The ideas of trauma informed care turn this all on its ear.  The most important thing is not “what you have” but what happens to you.  Bad things happen.  Bad things happen a lot.  Bad things happen to a lot of people.  Trauma is real and universal.  Much of what we do and who we are is our best solution to the problem of what has happened.  Many times on this site I have talked, not just about mental illness, but the trauma of mental illness.  Trauma in a very real sense “spoils” reality.  It fastens us with a sense of who we are, who others are, what we can expect, what is real and what is illusion that impoverishes our lives.  It is not just that bad things happen, but that so often they convince us that only bad things happen.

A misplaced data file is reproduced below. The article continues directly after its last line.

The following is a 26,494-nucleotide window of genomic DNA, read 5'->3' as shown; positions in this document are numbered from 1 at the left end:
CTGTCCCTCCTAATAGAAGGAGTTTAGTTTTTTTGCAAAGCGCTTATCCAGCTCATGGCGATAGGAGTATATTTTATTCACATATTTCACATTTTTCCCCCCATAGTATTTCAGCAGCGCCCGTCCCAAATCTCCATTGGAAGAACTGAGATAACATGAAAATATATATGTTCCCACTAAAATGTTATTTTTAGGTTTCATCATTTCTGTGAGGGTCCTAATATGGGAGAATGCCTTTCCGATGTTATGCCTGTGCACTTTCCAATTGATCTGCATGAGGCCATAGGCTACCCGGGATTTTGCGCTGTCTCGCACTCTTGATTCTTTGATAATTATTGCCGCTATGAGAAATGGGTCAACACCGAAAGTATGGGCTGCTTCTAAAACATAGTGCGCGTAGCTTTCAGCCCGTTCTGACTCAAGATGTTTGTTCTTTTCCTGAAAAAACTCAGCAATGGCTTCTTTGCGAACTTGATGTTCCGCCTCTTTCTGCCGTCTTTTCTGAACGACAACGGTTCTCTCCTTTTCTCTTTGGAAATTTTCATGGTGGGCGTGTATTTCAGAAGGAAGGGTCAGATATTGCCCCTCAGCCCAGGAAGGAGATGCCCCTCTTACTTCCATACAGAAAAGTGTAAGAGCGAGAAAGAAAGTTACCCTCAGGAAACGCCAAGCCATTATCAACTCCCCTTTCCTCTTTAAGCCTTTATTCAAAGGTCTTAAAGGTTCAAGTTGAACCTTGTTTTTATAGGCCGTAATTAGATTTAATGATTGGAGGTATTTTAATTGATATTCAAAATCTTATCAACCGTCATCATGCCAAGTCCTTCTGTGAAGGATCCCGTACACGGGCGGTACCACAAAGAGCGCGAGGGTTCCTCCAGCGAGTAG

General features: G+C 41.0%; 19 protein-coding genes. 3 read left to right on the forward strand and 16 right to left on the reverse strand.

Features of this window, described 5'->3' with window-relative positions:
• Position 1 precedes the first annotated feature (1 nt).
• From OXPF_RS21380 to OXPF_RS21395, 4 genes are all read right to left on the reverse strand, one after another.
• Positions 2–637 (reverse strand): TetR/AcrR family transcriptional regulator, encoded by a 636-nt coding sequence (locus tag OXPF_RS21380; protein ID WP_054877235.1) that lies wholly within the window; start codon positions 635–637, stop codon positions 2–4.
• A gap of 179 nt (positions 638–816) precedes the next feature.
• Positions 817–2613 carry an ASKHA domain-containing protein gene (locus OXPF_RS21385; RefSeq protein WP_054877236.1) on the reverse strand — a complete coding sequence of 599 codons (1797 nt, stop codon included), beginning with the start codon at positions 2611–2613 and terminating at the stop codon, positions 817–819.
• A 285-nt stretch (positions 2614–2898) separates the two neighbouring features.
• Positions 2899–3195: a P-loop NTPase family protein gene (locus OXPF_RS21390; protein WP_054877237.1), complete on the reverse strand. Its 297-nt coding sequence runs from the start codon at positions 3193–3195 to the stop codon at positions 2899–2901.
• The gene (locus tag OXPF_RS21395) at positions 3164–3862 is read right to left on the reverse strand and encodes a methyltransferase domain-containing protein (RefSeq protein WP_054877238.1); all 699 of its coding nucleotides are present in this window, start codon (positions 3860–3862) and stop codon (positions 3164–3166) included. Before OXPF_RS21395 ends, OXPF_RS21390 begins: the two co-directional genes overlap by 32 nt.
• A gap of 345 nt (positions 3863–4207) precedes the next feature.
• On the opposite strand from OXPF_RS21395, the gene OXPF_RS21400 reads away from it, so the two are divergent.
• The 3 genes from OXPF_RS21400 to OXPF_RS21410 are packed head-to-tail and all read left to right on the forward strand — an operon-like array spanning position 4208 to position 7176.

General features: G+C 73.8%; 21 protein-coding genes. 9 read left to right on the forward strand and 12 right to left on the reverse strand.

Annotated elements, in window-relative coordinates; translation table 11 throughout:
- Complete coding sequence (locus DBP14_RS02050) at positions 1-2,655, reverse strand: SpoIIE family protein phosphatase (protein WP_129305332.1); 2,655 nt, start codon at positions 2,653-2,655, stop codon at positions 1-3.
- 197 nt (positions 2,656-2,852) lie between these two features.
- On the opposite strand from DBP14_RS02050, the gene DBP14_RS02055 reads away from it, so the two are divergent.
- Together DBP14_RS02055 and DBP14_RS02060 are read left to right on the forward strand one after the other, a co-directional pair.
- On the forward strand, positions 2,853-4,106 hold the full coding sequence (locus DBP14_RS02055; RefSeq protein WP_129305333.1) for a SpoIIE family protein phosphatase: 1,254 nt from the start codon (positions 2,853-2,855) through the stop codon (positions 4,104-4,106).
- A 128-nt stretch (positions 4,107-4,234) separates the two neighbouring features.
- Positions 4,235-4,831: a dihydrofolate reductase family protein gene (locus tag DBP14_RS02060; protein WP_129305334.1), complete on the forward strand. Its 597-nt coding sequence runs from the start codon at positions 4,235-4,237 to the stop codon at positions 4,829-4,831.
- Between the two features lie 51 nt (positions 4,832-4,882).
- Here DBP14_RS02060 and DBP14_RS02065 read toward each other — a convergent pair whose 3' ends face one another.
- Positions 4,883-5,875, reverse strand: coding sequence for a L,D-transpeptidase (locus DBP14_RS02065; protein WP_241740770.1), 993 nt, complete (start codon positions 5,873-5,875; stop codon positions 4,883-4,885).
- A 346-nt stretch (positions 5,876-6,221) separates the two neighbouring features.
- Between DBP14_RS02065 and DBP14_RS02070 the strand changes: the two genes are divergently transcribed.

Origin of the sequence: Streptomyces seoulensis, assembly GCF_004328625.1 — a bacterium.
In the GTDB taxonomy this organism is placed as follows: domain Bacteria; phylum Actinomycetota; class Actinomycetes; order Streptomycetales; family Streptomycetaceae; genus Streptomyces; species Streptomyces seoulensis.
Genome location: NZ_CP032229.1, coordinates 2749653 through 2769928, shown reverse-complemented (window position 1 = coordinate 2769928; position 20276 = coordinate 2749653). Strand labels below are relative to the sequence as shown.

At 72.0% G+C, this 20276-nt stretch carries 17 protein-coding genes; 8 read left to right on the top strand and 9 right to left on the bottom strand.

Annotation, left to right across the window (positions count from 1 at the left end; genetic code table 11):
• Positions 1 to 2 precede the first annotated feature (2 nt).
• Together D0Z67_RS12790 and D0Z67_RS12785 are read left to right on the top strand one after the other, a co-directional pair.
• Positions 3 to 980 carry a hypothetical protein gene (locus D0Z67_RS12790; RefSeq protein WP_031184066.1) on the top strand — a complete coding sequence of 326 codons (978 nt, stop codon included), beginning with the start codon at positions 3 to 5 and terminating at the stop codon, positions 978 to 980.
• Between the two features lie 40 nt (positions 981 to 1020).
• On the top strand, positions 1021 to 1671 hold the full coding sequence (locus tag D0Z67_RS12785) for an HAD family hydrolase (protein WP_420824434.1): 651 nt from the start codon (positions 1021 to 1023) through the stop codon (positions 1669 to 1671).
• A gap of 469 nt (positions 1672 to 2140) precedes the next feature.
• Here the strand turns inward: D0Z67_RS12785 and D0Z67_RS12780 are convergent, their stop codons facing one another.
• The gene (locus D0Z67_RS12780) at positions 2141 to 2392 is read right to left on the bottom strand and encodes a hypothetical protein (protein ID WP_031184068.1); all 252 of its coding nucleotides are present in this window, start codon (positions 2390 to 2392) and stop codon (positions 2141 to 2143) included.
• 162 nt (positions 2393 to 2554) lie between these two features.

Trauma informed care is about making life better.  It says that caring counts.  What people do to us may leave us scarred, but what we do with others and what they do with us helps us to find new experiences and new possibilities.  People have the ability to learn new skills that improve the quality of their life and with practice make them a part of who they are, what they do and how they see.

People are more than what they called and when people are treated like they are nothing more than a diagnosis it is a traumatizing event.  To the extent they believe that it changes the way they see themselves and the possibilities of what life can mean for them.  Trauma informed care is about collaboration.  It is “with people”, not “to people.”  It tries to help us to see that behavior makes sense in some way to those who exhibit it and the biggest challenge is to help them find other ways that do not have the crippling consequences in their life that current choices do.